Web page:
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Innately democratic

In any community every person is affected by the politics of their relationship with other people, close and distant. Politics involves the flow of power between them and that occurs in two ways: 1) equally, in reciprocal cooperation, as in “I’ll scratch your back if you scratch mine”; and 2) unequally, where one party dominates, as in “do as I say, or else.”

Humans lived for the vast extent of their time on the planet in egalitarian communities. Those primal politics, though widely ignored today, have enormous modern significance for they imprinted what I hope to show is a more or less universal innate political disposition: our primal heart is egalitarian! That, in turn, affects the politics of modern societies in ways few have recognized.

Our nomadic ancestors lived 24/7 outdoors in the wilds for their entire lives, and that lifestyle endured for millions of years. As anyone who has ever spent time in the wilderness knows, only tough people could live their permanently, without stores, hospitals, police forces, communication devices and the other features of civilization. To survive in the ancestral habitat they needed to be very strong physically and emotionally. Only such personal fortitude could empower their long treks across the savannah sometimes alone, and overcome their fear of dangerous predators such as lions or hyenas prowling about. Only tough folks could run down large game animals and spear them to death. Only emotionally resilient people could endure the horrendous nomadic infant mortality rate, where on average every third child dies before age five. Wimps did not last long in the human evolutionary world.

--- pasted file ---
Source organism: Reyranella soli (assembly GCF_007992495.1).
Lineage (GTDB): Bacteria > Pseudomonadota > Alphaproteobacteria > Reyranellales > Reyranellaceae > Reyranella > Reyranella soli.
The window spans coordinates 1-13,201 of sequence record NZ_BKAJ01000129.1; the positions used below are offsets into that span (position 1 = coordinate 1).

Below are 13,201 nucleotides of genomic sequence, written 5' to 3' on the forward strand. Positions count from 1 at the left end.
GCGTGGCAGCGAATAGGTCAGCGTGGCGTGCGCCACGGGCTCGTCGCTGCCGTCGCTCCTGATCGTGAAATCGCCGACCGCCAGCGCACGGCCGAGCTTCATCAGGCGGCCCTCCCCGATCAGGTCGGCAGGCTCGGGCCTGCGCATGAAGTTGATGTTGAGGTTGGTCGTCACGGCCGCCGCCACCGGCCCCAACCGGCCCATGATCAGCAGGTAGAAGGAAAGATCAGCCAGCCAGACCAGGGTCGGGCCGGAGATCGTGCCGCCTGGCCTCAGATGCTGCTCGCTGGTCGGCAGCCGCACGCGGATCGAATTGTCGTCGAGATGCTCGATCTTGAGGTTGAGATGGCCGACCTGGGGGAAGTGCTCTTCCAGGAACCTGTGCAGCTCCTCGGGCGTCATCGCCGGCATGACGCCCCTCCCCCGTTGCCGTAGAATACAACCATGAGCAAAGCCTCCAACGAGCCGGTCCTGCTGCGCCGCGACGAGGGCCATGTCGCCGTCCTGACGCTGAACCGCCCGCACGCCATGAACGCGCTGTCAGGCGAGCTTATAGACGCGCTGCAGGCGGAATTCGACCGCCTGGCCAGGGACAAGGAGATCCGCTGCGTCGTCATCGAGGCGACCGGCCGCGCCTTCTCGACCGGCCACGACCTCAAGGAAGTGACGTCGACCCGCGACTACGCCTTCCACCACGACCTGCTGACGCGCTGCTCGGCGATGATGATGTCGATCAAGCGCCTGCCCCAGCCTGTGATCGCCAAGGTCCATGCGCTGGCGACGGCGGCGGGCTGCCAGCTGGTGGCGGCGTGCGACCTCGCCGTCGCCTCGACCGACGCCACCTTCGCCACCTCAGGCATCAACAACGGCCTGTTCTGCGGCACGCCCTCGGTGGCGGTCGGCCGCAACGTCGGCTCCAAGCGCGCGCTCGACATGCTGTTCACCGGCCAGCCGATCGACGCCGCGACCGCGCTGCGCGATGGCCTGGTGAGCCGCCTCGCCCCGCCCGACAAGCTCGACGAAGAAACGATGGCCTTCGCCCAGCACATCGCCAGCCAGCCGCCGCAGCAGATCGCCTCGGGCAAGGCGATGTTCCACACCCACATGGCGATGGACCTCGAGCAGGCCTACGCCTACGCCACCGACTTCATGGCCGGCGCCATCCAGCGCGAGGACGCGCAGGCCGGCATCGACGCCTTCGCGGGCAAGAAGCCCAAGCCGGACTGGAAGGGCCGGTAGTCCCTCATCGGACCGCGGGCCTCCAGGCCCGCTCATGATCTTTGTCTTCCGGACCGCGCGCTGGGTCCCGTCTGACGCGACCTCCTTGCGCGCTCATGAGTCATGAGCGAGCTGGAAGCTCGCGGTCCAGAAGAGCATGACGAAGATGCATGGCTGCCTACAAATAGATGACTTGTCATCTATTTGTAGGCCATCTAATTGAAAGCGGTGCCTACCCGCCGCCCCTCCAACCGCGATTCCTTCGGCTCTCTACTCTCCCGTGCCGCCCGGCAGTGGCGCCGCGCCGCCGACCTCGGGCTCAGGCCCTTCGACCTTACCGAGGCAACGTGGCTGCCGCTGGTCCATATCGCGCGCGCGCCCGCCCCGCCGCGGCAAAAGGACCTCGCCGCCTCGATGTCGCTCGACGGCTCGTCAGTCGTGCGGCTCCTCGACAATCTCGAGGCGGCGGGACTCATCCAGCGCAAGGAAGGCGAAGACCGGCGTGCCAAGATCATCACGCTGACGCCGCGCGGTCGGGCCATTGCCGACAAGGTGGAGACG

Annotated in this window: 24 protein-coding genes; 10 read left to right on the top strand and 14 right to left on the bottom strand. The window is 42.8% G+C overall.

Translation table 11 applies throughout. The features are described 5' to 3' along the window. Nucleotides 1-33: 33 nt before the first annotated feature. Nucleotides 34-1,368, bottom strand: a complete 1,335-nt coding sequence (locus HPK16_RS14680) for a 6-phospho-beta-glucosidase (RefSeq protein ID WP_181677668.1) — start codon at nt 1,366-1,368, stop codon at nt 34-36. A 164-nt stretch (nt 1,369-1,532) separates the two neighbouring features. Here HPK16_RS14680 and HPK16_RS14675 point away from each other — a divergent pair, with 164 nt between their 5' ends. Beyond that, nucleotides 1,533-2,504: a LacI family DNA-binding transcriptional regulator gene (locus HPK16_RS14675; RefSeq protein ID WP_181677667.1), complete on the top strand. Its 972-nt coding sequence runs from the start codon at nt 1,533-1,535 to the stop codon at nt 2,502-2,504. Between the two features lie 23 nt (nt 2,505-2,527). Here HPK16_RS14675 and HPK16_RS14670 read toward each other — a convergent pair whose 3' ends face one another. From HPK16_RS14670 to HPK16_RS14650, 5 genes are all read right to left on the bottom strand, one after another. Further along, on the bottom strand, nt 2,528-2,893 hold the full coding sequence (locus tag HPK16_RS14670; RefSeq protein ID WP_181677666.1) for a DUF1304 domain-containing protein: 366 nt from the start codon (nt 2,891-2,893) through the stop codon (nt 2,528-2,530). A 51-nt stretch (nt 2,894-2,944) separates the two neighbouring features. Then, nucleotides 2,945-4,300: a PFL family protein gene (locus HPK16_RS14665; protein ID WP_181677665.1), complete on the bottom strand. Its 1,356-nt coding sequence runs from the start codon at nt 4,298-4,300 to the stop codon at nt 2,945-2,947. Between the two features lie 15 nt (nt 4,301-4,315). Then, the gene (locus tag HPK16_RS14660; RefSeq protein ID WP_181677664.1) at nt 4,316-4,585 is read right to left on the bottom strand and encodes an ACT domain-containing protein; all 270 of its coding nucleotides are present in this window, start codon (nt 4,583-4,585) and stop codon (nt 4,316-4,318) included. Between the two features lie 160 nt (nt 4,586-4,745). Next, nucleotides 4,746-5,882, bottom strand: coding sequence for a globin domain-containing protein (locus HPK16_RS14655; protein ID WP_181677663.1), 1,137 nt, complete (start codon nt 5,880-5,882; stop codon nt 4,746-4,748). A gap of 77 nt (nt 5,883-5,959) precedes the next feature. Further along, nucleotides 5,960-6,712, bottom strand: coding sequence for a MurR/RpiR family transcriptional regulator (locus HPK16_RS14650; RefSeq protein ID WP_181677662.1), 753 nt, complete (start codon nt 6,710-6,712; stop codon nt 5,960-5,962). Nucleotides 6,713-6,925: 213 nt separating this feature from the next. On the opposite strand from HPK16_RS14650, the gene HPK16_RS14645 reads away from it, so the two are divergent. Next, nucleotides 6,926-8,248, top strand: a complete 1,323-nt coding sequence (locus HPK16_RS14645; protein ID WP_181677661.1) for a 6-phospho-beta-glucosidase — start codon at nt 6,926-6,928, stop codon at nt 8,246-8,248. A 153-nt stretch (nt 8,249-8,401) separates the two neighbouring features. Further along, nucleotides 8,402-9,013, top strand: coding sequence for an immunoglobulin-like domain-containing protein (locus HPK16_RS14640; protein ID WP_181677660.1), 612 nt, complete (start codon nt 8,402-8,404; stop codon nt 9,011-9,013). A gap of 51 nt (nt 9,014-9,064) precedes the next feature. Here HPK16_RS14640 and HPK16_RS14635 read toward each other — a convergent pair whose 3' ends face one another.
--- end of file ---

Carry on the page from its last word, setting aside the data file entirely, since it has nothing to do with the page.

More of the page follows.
Because personal power was a survival essential, affective evolution ensured that our ancestors’ genes acquired a preference for such strength. A natural part of that emotional trait is an aversion to being pushed around by anybody else. Just as a nomad does not cower in the face of a lion or deadly snake, they don’t wimp out in the face of human aggression. They resist it. So the toughness required to be a nomad influenced their political orientation: nomads don’t like dominators.

In the ancestral community where everyone loves autonomy and hates dominance, autocratic power can’t happen. Any individual disposed to dominance is going to encounter powerful push back, not only from the individual they hope to bully, but the whole community. That joint attack occurs because hunter gatherers know that any attempt to dominate others results in strife which impairs everyone’s survival. It threatens the nomadic economy which is based on sharing resources and a very high level of cooperation. Dominators and their power struggles undermine social harmony, ultimately leading to the collapse of the community, which imperils everyone, including the aggressor. So primal dominators faced social exclusion and even execution.

Other primates, such as chimpanzees, can survive constant struggles for dominance by alpha males because that species cooperates minimally. Their jungle culture is more like “everyone for themselves” rather than the “we’re in this together” which was critical for human survival on the primal plains.

Because the only viable political structure in primal community was equality and autonomy, people who liked to cooperate tended to spread their genes. The odd outlier born with dominator genes would not pass them very far. They might occasionally reappear through gene mutation, but would not spread. Over the long period of primal existence, virtually everyone got the cooperator genes. Including us.